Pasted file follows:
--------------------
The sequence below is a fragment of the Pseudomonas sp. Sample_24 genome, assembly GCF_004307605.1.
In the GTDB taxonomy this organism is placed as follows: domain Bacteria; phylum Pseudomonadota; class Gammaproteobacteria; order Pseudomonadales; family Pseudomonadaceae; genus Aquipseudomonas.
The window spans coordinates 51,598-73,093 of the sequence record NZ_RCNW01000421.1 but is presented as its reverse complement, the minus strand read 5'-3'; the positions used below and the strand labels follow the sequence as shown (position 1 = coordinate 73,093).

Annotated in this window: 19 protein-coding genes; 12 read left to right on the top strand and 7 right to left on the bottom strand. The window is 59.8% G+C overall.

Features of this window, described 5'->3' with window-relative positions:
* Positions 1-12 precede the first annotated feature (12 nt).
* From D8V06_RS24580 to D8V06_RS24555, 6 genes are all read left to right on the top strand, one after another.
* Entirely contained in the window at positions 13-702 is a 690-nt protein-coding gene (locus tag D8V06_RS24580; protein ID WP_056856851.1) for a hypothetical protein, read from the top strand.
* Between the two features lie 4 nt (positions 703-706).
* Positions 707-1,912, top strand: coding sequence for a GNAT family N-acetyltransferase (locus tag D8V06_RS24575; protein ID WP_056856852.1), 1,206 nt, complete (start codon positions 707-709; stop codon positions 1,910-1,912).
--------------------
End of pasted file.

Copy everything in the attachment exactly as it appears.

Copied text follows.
The sequence below is a fragment of the Pseudomonas sp. Sample_24 genome, assembly GCF_004307605.1.
In the GTDB taxonomy this organism is placed as follows: domain Bacteria; phylum Pseudomonadota; class Gammaproteobacteria; order Pseudomonadales; family Pseudomonadaceae; genus Aquipseudomonas.
The window spans coordinates 51,598-73,093 of the sequence record NZ_RCNW01000421.1 but is presented as its reverse complement, the minus strand read 5'-3'; the positions used below and the strand labels follow the sequence as shown (position 1 = coordinate 73,093).

Annotated in this window: 19 protein-coding genes; 12 read left to right on the top strand and 7 right to left on the bottom strand. The window is 59.8% G+C overall.

Features of this window, described 5'->3' with window-relative positions:
* Positions 1-12 precede the first annotated feature (12 nt).
* From D8V06_RS24580 to D8V06_RS24555, 6 genes are all read left to right on the top strand, one after another.
* Entirely contained in the window at positions 13-702 is a 690-nt protein-coding gene (locus tag D8V06_RS24580; protein ID WP_056856851.1) for a hypothetical protein, read from the top strand.
* Between the two features lie 4 nt (positions 703-706).
* Positions 707-1,912, top strand: coding sequence for a GNAT family N-acetyltransferase (locus tag D8V06_RS24575; protein ID WP_056856852.1), 1,206 nt, complete (start codon positions 707-709; stop codon positions 1,910-1,912).